As a carving material, wood ranks well behind metal and stone in terms of permanence. Wood can deteriorate, rot or burn, which leaves occasional gaps in the historical record of wood carving. But as short-lived as a wood carving sometimes is, consider the highly ephemeral nature of an ICE carving, whose life is measured in terms of hours, not years.
This centuries old art form is currently making a transition from the 18th century to modern times, from Japanese-made hand chisels to electrical and pneumatic saws and grinders.
Long practiced in this country as an adjunct to the culinary arts, ice carving is perhaps finally coming of age as an art in and of itself. As partial witness, consider the many formal ice carving competitions that now take place every year.
Another indication of this coming of age is the publication of books such as Ice Sculpting the Modern Way. Covering a wide range of topics from understanding ice and design to setting up a studio and running a business, it is equally at home in a junior college classroom or a carving shop.
Ice Sculpting was written by three professional chefs with many years of ice sculpting experience.
Robert Garlough is Chef Emeritus of Grand Rapids Community College, where he taught for more than twenty-five years.
Randy Finch has over twenty years experience in the food service industry and in 1994 co-founded Ice Sculptures, Ltd, in Grand Rapids, MI
Derek Maxfield began his culinary career in the late '80's and co-found Ice Sculptures, Ltd with Randy Finch.
Ice Sculptures, Ltd is based, appropriately enough, in a former ice factory on the west side of Grand Rapids, MI. Finch and Maxfield and their crew have won a number of ice carving competitions and have appeared on Ripley's Believe It or Not. (See the companion article in this issue of WOM, or the Ice Sculpture, Ltd. web page HERE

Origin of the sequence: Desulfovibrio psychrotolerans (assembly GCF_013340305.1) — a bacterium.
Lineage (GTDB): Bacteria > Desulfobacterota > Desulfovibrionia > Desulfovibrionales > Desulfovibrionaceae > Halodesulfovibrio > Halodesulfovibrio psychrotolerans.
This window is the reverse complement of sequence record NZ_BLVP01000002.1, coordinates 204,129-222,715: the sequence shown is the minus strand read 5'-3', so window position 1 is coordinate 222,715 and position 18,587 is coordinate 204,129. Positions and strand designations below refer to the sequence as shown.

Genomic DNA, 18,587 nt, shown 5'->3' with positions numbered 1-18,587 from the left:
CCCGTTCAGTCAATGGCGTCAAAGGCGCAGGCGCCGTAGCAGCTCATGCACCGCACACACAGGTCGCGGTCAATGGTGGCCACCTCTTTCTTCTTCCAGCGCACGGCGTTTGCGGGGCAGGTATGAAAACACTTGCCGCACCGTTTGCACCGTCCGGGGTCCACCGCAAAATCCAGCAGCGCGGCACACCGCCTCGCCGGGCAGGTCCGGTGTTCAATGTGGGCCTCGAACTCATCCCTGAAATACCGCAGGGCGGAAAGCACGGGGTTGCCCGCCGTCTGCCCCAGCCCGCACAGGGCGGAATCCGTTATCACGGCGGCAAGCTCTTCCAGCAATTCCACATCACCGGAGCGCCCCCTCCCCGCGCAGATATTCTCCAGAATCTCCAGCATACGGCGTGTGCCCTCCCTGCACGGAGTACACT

Chapters in this book include:
Part I Learning About Sculpting In Ice
Chapter 1 The Art of Sculpting
Chapter 2 Understanding the Medium - The Science of Ice
Chapter 3 The Sculptor's Tools and Equipment
Chapter 4 Safe Practices and Procedures
Part II Working With Ice
Chapter 5 Mastering Shapes and Form
Chapter 6 Sculpting with Templates
Chapter 7 Fusing: and Joining Ice To Ice
Part III Managing The Ice
Chapter 8 The Studio
Chapter 9 Methods of Transportation
Chapter 10 Displaying and Lighting for Effect
Part IV Advances Stills With Ice
Chapter 11 Custom Design Techniques & Special Event Sculpting
Chapter 12 Ice Sculpting Organizations, Competitions and Festivals
Chapter 13 The Business Side Of Ice Sculpting
Appendix A Beginning Sculptures
Appendix B Intermediate Sculptures
Appendix C Advanced Sculptures
Appendix D Additional Templates
Appendix E Resources and References
At over 364 pages, this book is not your average carving book; it is as much classroom text book as "how-to" instructional guide. The chapters in the first half of the book are set up text book style and will undoubtedly find wide use in the classroom. It would also be a useful book for someone wanting to be become a better ice sculptor on their own. The information is well written and easy to understand.
The Appendices take up fully half the book, with 16 color plates and many black and white photos, including step-by-step photos for each project. This half of the book is pretty much all patterns, projects and photos, with a good selection of beginner to advance projects. If you want to try ice sculpture, this is the meat-and-potatoes of the book.
So is this a book that will be on every carver's shelf? Well, likely not. At pricing ranging from $40 to $45, it's more than some carvers would be willing to pay.
On the other hand, if you are truely interesting in giving ice carving a shot (and more woodcarvers should), then you would find the $40 money well spent.
Not sure yet if you would like to try ice carving? Start checking the web for information about up coming ice carving competitions and plan on paying a visit. You just might find yourself hooked on a cool variety of carving!